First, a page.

Lake Oku: Home to the endemic clawed frog (Xenopus longipes)

Lake Oku is a crater lake on the Bamenda Plateau in the Northwest Region of Cameroon. It is located at 2,227 metres (7,306 ft) on Mount Oku, and is completely surrounded by cloud forest. Lake Oku has no specific protection but is surrounded by montane forest, with a thin belt protected as a government “Plant life Sanctuary”. The rest of the forest is under community-based management and there are no settlements around the lake.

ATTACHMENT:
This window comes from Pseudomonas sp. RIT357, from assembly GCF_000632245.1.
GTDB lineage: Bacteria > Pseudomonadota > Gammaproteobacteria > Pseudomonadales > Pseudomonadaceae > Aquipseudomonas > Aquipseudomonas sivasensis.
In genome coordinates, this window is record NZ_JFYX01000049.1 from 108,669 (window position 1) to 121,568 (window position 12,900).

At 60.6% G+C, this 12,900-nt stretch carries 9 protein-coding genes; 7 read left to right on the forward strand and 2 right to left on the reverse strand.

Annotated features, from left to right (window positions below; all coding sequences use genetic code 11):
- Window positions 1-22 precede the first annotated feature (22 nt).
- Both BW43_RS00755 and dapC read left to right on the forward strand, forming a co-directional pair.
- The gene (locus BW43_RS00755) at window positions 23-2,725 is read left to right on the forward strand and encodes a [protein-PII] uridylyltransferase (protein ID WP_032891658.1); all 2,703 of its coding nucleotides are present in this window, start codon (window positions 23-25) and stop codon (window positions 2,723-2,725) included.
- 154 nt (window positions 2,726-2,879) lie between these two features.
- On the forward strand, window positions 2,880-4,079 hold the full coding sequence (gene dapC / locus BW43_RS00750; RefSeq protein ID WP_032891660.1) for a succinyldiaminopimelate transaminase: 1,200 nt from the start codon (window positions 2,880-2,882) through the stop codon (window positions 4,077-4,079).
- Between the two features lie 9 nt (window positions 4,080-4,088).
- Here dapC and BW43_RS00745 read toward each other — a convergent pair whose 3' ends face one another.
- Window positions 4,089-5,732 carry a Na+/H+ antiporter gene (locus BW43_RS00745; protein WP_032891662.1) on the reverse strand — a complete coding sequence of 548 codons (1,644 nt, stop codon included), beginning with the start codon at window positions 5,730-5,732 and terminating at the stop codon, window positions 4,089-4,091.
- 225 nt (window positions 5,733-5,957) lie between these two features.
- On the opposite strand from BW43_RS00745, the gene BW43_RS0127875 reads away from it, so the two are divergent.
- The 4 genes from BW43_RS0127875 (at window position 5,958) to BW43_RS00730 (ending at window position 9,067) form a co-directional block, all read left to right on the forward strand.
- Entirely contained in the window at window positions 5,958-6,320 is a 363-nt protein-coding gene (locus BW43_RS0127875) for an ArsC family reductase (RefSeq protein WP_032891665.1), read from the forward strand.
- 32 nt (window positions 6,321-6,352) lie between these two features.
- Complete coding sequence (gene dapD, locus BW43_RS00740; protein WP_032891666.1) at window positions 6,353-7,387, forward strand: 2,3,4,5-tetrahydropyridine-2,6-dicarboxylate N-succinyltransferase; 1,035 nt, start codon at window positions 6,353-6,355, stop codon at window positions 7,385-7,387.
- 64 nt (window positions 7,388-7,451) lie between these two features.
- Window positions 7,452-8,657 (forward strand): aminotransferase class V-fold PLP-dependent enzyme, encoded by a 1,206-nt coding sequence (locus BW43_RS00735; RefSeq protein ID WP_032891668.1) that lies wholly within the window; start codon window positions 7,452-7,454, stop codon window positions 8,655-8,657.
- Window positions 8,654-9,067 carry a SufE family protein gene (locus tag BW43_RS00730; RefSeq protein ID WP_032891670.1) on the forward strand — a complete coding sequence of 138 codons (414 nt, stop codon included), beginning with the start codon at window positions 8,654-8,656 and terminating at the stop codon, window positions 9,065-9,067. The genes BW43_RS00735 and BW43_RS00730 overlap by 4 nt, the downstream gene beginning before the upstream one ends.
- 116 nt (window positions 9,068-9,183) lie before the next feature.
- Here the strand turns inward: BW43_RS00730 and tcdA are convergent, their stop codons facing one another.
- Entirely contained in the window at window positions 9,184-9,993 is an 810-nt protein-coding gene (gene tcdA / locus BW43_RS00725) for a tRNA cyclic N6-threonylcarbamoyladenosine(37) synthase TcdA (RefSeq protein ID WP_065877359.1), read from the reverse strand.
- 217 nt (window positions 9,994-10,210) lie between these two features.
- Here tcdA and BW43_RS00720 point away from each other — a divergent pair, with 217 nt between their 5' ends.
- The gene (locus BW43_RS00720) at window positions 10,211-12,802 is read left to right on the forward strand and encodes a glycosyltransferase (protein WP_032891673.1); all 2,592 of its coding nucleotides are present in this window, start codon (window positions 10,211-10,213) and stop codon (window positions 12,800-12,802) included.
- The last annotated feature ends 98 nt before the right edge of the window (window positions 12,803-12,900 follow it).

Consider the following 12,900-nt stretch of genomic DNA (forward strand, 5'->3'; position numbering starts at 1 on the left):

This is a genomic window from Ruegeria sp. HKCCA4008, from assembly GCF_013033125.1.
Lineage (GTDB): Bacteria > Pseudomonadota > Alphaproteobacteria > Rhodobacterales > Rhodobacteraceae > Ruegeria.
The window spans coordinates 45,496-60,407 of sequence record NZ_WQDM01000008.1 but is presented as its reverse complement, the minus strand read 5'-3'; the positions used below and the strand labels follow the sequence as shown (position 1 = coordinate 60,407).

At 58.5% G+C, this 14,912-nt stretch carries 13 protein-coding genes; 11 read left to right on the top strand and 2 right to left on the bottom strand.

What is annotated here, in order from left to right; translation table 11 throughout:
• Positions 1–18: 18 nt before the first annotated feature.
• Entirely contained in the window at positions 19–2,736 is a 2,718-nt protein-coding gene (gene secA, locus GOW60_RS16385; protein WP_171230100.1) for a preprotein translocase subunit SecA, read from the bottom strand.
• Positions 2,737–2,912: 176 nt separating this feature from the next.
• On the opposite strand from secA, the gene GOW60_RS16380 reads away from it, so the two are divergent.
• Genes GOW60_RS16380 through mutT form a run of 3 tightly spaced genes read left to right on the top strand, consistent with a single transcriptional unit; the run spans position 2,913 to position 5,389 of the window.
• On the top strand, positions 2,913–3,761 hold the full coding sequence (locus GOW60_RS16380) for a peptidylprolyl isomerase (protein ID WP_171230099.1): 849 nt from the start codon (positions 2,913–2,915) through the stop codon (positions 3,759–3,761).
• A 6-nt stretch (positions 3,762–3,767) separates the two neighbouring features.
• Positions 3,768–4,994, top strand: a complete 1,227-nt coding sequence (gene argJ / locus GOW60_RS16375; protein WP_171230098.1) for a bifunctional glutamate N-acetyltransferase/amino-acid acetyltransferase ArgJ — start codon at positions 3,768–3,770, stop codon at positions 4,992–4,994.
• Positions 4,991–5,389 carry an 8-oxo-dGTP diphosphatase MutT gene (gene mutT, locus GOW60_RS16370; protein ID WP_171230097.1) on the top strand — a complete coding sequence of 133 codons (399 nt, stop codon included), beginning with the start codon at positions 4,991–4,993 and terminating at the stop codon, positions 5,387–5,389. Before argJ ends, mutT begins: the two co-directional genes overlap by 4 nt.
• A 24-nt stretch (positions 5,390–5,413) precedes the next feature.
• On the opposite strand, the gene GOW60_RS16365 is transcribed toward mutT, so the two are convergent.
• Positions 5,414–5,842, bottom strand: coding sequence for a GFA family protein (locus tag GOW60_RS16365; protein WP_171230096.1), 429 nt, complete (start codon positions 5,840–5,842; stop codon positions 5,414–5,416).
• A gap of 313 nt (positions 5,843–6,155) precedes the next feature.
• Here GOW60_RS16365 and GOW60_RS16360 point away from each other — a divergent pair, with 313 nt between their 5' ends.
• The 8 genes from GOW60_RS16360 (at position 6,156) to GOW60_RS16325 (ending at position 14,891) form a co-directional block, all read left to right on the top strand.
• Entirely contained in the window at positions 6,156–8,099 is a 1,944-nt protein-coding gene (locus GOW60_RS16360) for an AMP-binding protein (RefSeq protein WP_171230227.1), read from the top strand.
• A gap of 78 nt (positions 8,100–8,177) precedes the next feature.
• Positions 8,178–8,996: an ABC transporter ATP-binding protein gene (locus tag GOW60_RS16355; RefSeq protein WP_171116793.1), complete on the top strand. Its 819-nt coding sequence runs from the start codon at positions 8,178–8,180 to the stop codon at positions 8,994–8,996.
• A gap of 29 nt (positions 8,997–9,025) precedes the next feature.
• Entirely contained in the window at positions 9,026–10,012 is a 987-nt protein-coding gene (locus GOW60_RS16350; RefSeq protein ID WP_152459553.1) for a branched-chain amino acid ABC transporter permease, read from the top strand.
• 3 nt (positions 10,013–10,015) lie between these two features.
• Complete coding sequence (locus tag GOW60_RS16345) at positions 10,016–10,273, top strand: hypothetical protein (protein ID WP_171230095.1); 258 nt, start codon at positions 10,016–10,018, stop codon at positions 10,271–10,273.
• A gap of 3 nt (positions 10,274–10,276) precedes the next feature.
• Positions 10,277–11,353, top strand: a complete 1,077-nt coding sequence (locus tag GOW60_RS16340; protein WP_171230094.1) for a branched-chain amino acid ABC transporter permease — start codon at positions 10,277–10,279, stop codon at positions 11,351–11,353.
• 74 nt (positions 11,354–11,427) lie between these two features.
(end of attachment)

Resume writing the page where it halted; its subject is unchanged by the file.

The lake is the only known habitat of the Lake Oku Clawed Frog. The Lake Oku clawed frog (Xenopus longipes) is a species of frog in the family Pipidae. It is a small, dark-coloured, fully aquatic frog with males growing to an average of 28–31 mm and females 32–36 mm. The name results from the claws at the ends of its two hind feet. Its back is brown and the belly is speckled black on an orange background. The frog is fully aquatic, never observed to come out of the water. The International Union for Conservation of Nature has rated this frog as “critically endangered” on the basis of its small area of occurrence at a single location, and the possibility that introduction of non-native fish into the lake could cause the frog to be wiped out.

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